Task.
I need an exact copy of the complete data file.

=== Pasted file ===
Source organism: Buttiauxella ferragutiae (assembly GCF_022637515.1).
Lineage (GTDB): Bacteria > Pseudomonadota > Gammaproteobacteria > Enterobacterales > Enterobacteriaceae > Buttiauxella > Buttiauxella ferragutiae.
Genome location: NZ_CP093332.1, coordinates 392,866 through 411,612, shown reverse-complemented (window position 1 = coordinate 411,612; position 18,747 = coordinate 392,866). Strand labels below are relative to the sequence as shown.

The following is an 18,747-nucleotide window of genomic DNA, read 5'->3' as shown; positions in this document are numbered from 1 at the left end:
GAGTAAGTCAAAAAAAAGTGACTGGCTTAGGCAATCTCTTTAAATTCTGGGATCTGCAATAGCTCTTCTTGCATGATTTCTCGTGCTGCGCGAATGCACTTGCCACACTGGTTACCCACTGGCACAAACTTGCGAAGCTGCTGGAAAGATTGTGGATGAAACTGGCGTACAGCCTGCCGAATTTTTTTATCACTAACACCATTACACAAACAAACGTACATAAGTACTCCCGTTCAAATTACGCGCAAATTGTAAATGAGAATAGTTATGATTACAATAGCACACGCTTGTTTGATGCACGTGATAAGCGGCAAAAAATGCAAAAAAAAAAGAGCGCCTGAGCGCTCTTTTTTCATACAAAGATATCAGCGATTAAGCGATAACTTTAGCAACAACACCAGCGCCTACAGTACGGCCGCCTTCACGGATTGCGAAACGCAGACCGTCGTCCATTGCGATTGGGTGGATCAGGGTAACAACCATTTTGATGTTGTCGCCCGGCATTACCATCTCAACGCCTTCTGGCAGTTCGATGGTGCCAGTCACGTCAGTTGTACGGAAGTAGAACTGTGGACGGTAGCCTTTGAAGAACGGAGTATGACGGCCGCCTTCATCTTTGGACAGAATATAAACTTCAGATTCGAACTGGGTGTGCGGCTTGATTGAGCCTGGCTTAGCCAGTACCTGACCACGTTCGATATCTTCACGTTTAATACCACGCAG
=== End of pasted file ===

Source organism: Buttiauxella ferragutiae (assembly GCF_022637515.1).
Lineage (GTDB): Bacteria > Pseudomonadota > Gammaproteobacteria > Enterobacterales > Enterobacteriaceae > Buttiauxella > Buttiauxella ferragutiae.
Genome location: NZ_CP093332.1, coordinates 392,866 through 411,612, shown reverse-complemented (window position 1 = coordinate 411,612; position 18,747 = coordinate 392,866). Strand labels below are relative to the sequence as shown.

The following is an 18,747-nucleotide window of genomic DNA, read 5'->3' as shown; positions in this document are numbered from 1 at the left end:
GAGTAAGTCAAAAAAAAGTGACTGGCTTAGGCAATCTCTTTAAATTCTGGGATCTGCAATAGCTCTTCTTGCATGATTTCTCGTGCTGCGCGAATGCACTTGCCACACTGGTTACCCACTGGCACAAACTTGCGAAGCTGCTGGAAAGATTGTGGATGAAACTGGCGTACAGCCTGCCGAATTTTTTTATCACTAACACCATTACACAAACAAACGTACATAAGTACTCCCGTTCAAATTACGCGCAAATTGTAAATGAGAATAGTTATGATTACAATAGCACACGCTTGTTTGATGCACGTGATAAGCGGCAAAAAATGCAAAAAAAAAAGAGCGCCTGAGCGCTCTTTTTTCATACAAAGATATCAGCGATTAAGCGATAACTTTAGCAACAACACCAGCGCCTACAGTACGGCCGCCTTCACGGATTGCGAAACGCAGACCGTCGTCCATTGCGATTGGGTGGATCAGGGTAACAACCATTTTGATGTTGTCGCCCGGCATTACCATCTCAACGCCTTCTGGCAGTTCGATGGTGCCAGTCACGTCAGTTGTACGGAAGTAGAACTGTGGACGGTAGCCTTTGAAGAACGGAGTATGACGGCCGCCTTCATCTTTGGACAGAATATAAACTTCAGATTCGAACTGGGTGTGCGGCTTGATTGAGCCTGGCTTAGCCAGTACCTGACCACGTTCGATATCTTCACGTTTAATACCACGCAG